Choosing modular wood construction for this 42-room, two-storey boutique lodge allowed the Burns Lake First Nation to compress the project timeline and open the lodge in time for the busy spring tourist season.
- The construction company used wood from nearby pine beetle-affected forests for the framing lumber.
- Thirty wood-frame modules prefabricated off-site enabled a quick construction timeline.
- Prefabrication increased air tightness, which improved energy efficiency. Wood framing also allowed for the addition of a future wing to the building.
Burns Lake is a close-knit community with a rich Indigenous heritage. It is also a convenient stopover for the more than 4,000 drivers who travel through town each day, between Prince George and northern communities. The wood-framed Key-oh Lodge is owned and operated by the Ts’il Kaz Koh Nation and provides accommodation for travellers as well as tourism employment for band members. The high occupancy rate since it opened is a testament to its success.
Tight timeline to open for the tourist season
It was crucial for the Nation to have the 42-room lodge running in time for the busy spring tourist season. They met the challenges by building 30 prefabricated wood-framed modules at an off-site construction facility at the same time site prep started. It took just seven months from production to occupancy, and overall construction including sitework was completed in just over a year.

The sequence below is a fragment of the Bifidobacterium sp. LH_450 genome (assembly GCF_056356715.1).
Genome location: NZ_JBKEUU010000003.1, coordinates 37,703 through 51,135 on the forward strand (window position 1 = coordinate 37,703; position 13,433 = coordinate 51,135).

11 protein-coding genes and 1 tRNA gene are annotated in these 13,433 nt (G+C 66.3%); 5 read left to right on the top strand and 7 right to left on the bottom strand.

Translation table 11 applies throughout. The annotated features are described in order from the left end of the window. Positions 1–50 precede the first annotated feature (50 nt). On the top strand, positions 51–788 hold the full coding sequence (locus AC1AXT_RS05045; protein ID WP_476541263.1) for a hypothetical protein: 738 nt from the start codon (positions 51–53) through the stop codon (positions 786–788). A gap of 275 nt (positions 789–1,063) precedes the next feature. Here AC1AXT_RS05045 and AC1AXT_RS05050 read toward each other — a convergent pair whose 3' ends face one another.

Cultural heritage reflected in the building
Wood features prominently in the structure. Guests enter this 42-room, two-storey structure through a soaring lobby with a heavy-timber-framed vestibule and canopy. Beautiful wood carvings welcome visitors into the entry; the carvings represent the community’s main families. The spacious lobby also serves as a cultural discovery space, with historical artifacts and community art pieces on display.
Sustainability was key for the community
Sustainability was top of mind for both the Nation and the design team. Prefabrication offered increased air tightness against the harsh winters, improving energy efficiency of the building and keeping operating costs low. Wood was also harvested from the nearby forest.
“Construction of the Key-oh Lodge brought many benefits to the Burns Lake community. Wood was harvested from our forests and milled by our local sawmill. The beautiful timber-framed lobby gives us a place to showcase the work of many local artists, and the use of wood throughout the project reinforces our commitment to sustainability”.
Chief Dan George
Ts’il Kaz Koh First Nation (Burns Lake Band)